Minor league opening day is upon us. With it, we get the first hard information on what teams really think of their own prospects: their level assignments. There are always a handful of notable prospects given curious assignments for one reason or another, and this week I’m delving into six of the most aggressive prospect assignments of 2017.
Antonio Senzatela, RHP, Colorado Rockies (MLB)
Coming into the 2016 season, the idea that Antonio Senzatela could’ve made the Rockies 2017 rotation wasn’t that far-fetched. He was coming off dominance in the Cal League, certainly no great place for a pitcher, and was tagged by Wilson Karaman as a potential riser into the 101. Then he missed most of the season with recurring shoulder injuries.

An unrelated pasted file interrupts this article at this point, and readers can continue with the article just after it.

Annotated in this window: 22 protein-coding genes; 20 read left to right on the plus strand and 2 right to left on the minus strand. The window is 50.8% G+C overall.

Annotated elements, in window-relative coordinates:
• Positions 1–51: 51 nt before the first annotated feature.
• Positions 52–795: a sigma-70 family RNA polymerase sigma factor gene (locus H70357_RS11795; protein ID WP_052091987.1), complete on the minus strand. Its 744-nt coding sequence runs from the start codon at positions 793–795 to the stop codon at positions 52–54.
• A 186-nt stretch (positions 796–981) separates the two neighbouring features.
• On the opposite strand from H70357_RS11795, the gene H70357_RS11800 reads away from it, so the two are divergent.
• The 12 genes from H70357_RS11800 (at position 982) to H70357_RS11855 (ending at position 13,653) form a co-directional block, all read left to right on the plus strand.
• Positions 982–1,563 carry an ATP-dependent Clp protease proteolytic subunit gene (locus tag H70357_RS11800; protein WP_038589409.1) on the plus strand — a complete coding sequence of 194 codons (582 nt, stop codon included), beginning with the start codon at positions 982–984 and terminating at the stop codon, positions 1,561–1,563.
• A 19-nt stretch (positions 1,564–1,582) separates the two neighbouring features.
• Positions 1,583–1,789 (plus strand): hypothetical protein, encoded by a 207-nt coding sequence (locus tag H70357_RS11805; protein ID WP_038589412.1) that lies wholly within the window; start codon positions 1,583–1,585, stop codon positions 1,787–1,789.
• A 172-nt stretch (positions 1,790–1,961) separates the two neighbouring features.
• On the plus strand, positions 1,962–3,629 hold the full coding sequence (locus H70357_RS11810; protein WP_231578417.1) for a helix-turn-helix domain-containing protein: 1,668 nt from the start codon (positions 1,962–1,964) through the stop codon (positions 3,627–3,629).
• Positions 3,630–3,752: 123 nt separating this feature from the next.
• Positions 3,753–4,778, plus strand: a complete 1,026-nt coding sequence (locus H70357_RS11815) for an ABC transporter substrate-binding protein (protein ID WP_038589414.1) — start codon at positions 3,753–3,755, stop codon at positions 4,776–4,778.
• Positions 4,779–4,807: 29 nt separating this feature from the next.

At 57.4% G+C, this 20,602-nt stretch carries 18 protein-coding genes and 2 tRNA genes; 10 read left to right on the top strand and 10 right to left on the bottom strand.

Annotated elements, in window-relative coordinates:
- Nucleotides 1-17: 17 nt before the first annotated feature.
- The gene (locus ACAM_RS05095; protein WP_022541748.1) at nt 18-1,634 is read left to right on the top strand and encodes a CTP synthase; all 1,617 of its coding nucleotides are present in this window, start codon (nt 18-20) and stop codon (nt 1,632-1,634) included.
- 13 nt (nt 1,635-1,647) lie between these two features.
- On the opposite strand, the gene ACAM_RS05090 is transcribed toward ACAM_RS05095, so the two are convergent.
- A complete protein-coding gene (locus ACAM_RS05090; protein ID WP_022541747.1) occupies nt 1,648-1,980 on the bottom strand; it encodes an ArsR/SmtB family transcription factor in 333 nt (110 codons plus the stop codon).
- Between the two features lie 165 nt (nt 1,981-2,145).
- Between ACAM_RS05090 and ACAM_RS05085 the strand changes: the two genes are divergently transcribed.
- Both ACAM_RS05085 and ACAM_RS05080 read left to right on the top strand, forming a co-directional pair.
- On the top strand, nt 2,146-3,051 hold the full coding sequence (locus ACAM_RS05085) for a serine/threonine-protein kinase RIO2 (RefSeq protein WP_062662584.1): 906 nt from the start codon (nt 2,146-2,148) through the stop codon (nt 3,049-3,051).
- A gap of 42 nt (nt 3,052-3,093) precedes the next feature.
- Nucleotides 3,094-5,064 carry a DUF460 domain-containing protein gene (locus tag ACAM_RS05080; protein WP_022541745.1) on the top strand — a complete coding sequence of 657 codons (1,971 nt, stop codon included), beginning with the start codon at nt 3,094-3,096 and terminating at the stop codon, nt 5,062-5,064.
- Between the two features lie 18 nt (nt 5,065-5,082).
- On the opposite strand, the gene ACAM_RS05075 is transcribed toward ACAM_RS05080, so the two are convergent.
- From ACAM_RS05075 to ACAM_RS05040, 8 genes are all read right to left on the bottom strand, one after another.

Senzatela is a very talented arm, and in spring training he didn’t look any worse for wear. There’s an electric fastball here with a slider that flashes not that far behind. But there were already a lot of questions before he got hurt, like whether he’d develop a viable change of speed pitch or whether he’d pitch with enough consistency to remain in a rotation long-term. Throw in the new concerns about said recurring shoulder problems and the lost developmental time and, well, it sure seems like the Rockies are flinging poop at the wall and hoping something will stick. There’s enough raw stuff here not to totally rule that out, but don’t be surprised if he ends up popping back up in a year or two as a reliever either.
Kolby Allard, LHP, Atlanta Braves (Double-A Mississippi Braves)
Mike Soroka, RHP, Atlanta Braves (Double-A Mississippi Braves)